I can’t remember the score, I bet very few in that travelling party can, it was Dar, there were many distractions, we were young, there are better things to remember. What I do remember though was how cool Rojo was, and how he and the rest of the Mang’u boys got scared of sneaking out that night. I always reminded him of my bottle of water which he had promised to replace, hence every time we met we started with, ‘Weh mguyz wa maji..’
We could go on and on..2006 was a great year, Kiks and Chewais will mention a Prescott semi final, I don’t recall, my memory blanks out after Dar, sorry.
That he was a great talent is no secret, Benjamin Ayimba once described him as, “The scrum-half Kenya has not had a long time.” This was back in 2008 when he made his 7s debut at the Tangier Sevens in Morocco with the Shujaa. (Then, the 2nd string side) Off the pitch he was among the coolest of people, easy going and had a determination to match any.
Immediately after high school he joined the Strathmore Leos and was part of that ’07 Eric Shirley Shield winning side. This was where the phrase, Rabadaa can be traced to.
Usually before a game, most rugby sides have a chant, to chase away any jitters and most importantly to unite the players in one purpose. For some it was steam steam panda, for others it was tuko roho juu, for that Leos side especially for Rojo, apart from 27, it was RABADAA! A phrase coined by the man himself.
They carried on with the tradition even after he left the Leos for Quins then Impala and after he passed on in March 2009, the Rabadaa legacy lives on.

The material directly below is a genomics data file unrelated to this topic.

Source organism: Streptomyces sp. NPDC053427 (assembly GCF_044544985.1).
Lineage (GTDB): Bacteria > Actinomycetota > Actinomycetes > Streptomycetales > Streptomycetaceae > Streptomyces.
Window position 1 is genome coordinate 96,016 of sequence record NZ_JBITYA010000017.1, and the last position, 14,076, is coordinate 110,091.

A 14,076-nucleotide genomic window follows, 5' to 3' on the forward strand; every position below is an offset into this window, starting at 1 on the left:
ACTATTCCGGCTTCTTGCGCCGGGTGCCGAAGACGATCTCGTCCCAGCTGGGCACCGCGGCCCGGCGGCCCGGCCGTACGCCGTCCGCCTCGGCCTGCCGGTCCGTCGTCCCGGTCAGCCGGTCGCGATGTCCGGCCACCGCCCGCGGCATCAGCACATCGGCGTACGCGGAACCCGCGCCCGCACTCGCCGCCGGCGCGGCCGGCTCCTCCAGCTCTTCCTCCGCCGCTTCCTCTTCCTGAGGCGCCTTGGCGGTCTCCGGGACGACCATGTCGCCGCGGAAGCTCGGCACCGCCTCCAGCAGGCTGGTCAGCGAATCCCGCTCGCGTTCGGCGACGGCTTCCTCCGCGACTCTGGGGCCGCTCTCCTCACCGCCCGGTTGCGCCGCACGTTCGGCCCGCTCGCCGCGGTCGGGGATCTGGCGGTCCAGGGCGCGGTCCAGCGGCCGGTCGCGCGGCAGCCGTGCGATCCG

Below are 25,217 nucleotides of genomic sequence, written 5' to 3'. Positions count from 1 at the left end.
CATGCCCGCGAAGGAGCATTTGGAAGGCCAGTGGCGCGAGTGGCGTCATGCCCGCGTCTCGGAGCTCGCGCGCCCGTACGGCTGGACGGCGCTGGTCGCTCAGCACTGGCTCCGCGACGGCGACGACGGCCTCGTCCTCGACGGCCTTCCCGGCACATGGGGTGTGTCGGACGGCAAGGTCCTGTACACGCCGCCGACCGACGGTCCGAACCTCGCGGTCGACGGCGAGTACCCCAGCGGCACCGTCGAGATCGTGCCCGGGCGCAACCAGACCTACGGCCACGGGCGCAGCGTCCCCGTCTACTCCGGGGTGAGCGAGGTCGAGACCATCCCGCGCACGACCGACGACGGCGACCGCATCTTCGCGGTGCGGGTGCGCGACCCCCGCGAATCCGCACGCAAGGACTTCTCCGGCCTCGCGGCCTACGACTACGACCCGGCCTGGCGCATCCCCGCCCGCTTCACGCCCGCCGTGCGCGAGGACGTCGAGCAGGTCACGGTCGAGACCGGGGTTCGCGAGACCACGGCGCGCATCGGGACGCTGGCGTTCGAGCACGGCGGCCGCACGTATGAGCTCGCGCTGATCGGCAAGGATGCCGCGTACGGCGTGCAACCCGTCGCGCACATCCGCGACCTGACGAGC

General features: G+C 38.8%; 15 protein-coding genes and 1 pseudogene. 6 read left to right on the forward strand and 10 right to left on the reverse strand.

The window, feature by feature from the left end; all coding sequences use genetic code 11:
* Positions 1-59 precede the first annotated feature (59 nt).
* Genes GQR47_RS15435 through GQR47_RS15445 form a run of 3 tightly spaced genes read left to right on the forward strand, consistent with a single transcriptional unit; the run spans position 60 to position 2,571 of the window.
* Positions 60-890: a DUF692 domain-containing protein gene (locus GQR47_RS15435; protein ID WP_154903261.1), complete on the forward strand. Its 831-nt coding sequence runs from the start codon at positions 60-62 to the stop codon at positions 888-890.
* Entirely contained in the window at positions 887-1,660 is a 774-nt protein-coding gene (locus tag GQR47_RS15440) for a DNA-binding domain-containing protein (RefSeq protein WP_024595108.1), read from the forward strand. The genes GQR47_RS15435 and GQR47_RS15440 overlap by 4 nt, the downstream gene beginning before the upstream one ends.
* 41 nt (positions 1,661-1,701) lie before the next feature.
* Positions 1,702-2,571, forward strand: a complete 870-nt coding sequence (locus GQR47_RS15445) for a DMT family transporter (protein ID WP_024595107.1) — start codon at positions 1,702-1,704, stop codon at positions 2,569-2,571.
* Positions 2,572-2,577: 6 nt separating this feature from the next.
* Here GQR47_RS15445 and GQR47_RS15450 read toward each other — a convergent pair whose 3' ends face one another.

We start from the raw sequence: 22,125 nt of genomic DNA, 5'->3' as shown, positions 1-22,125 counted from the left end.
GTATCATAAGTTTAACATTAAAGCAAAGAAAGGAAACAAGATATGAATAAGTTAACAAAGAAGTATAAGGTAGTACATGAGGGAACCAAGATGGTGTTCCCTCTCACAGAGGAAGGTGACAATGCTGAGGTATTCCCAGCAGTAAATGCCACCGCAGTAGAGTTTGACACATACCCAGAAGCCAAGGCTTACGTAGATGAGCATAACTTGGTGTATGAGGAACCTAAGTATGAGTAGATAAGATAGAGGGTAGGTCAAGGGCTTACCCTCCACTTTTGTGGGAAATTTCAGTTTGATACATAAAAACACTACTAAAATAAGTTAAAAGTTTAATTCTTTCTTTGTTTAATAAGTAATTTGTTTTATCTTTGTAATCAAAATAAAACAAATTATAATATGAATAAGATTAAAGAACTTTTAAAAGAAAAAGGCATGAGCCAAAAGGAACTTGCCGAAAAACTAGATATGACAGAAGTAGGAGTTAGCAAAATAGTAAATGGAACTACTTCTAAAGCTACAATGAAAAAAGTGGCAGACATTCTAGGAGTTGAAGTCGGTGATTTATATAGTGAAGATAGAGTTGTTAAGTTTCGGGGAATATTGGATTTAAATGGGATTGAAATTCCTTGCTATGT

The Leos fraternity alongside friends gather annually, in friendly touch tournament in memory of Rojo for the Rabadaa cup. This year’s will be the third edition and a very special one for more reasons than one. Firstly it marks the first tournament under the Rabadaa foundation, that was formed this year by members of that Leos side to keep the legacies of their brothers alive.
Secondly, this will be the first one after Geoffrey Githaiga passed on. Githaiga was Rojo’s captain back in Mang’u in 2005, they later joined up at the Leos, earning Kenya cup promotion before Rojo moved on to Quins then Impala.
Most importantly though, all the proceeds from the Rabadaa cup, will be donated to Kwetu children’s home located in Siwaka around the Madaraka Area.
Here is how we get involved and support this very noble cause, first the tournament will be held the cage in Madaraka (Strathmore University Sports Complex), on the 23rd of July from 10 am. To register a team of 10, you only need 2000 bob, to come watch and enjoy some great company, you only pay 100 bob at the gate.
I am sure the organisers won’t mind any donations you will have to offer towards Kwetu children’s home, so dig out anything you have towards this cause.
I guess I will be seeing you bright and early on the 23rd, let us enjoy a superb Saturday out, with great touch rugby, great company as we celebrate the Legacies of two greats and support this worthy cause.
Find all the information about the tournament and registration HERE.
And the foundation HERE.